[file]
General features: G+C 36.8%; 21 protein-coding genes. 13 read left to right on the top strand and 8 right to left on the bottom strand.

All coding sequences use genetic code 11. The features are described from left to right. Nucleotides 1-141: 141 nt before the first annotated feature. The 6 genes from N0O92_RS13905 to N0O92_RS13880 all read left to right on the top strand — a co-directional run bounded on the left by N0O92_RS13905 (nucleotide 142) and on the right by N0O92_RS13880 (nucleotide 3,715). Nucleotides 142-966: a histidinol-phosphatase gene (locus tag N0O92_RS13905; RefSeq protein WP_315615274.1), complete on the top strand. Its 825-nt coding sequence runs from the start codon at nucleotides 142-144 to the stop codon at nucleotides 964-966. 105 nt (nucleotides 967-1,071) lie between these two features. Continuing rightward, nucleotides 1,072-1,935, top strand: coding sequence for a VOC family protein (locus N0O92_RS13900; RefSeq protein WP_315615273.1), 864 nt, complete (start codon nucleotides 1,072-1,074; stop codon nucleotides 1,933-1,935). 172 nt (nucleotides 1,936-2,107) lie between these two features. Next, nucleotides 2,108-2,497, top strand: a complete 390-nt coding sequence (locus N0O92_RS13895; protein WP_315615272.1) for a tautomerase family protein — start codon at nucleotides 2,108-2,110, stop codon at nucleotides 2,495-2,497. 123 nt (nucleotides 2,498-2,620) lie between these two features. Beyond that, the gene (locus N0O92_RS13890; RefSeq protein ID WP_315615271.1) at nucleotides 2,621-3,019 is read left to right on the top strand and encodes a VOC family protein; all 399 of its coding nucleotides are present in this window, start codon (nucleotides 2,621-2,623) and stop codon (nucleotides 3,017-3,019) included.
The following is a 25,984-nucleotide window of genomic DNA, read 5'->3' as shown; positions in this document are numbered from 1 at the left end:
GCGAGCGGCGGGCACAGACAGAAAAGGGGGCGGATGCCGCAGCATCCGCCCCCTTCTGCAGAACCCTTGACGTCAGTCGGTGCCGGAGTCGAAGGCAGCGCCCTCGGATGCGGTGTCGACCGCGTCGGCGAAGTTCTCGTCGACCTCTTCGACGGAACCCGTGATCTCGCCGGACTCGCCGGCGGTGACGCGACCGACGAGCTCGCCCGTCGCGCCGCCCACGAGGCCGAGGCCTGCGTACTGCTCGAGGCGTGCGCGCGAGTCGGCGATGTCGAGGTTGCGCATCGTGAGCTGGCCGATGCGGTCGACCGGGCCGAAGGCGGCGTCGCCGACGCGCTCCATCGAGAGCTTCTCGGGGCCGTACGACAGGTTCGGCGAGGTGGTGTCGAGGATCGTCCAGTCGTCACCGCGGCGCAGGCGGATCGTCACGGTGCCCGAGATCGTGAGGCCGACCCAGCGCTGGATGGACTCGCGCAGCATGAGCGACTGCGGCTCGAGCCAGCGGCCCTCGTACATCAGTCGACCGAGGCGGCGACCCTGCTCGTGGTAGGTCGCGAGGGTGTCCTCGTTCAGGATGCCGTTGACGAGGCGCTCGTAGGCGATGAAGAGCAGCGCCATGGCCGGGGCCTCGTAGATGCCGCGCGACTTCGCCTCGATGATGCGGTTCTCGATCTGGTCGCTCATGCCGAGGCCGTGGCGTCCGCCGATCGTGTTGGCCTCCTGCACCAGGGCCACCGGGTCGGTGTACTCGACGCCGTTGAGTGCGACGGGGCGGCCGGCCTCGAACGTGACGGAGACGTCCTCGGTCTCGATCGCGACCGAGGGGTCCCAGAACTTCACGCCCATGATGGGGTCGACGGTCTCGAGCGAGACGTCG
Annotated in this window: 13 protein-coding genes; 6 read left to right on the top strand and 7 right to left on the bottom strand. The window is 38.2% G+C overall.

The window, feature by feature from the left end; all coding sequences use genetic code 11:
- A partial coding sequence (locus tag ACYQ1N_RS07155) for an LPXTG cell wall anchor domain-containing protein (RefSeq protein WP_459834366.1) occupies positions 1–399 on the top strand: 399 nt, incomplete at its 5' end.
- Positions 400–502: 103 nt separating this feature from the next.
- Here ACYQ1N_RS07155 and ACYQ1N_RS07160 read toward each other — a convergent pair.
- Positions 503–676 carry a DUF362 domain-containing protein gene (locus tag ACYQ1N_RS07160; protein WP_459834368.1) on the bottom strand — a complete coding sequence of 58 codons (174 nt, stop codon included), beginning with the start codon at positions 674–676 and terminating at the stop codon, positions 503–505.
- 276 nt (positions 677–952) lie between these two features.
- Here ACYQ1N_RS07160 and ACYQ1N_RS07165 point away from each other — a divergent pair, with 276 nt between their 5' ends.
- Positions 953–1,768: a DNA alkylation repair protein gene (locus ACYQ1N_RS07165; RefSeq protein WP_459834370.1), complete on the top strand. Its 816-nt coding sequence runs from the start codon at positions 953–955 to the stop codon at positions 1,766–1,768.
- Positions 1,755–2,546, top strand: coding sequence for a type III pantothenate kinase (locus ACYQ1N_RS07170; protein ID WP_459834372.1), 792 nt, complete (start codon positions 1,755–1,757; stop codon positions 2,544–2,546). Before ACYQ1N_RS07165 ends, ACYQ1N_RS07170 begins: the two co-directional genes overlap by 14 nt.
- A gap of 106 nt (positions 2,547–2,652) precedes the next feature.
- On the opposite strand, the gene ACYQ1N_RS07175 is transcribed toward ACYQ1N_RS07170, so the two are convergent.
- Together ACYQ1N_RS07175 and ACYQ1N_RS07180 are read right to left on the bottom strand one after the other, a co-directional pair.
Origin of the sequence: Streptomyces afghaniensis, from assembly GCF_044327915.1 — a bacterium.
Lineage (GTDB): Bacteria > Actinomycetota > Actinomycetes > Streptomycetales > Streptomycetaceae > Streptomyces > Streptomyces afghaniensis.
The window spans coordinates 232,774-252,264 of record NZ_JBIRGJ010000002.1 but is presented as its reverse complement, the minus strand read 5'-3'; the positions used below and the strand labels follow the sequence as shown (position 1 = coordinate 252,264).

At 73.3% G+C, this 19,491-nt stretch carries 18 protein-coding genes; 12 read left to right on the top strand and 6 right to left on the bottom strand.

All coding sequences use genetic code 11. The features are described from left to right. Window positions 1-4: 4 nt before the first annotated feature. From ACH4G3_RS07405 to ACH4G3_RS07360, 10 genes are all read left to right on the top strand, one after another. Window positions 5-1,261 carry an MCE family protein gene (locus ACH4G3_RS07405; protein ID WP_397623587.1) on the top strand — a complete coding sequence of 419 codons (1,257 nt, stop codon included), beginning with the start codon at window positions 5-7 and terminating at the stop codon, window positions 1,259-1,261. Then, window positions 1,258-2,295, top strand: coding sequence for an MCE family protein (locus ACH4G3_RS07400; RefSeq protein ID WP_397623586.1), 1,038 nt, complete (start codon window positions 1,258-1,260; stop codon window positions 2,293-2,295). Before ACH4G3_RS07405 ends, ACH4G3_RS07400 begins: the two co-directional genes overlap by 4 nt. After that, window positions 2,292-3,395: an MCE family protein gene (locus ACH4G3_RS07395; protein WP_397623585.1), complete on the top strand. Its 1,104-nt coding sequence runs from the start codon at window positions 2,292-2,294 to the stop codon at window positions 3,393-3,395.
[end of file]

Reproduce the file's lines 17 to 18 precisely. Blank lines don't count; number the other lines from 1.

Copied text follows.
- Together ACYQ1N_RS07175 and ACYQ1N_RS07180 are read right to left on the bottom strand one after the other, a co-directional pair.
Origin of the sequence: Streptomyces afghaniensis, from assembly GCF_044327915.1 — a bacterium.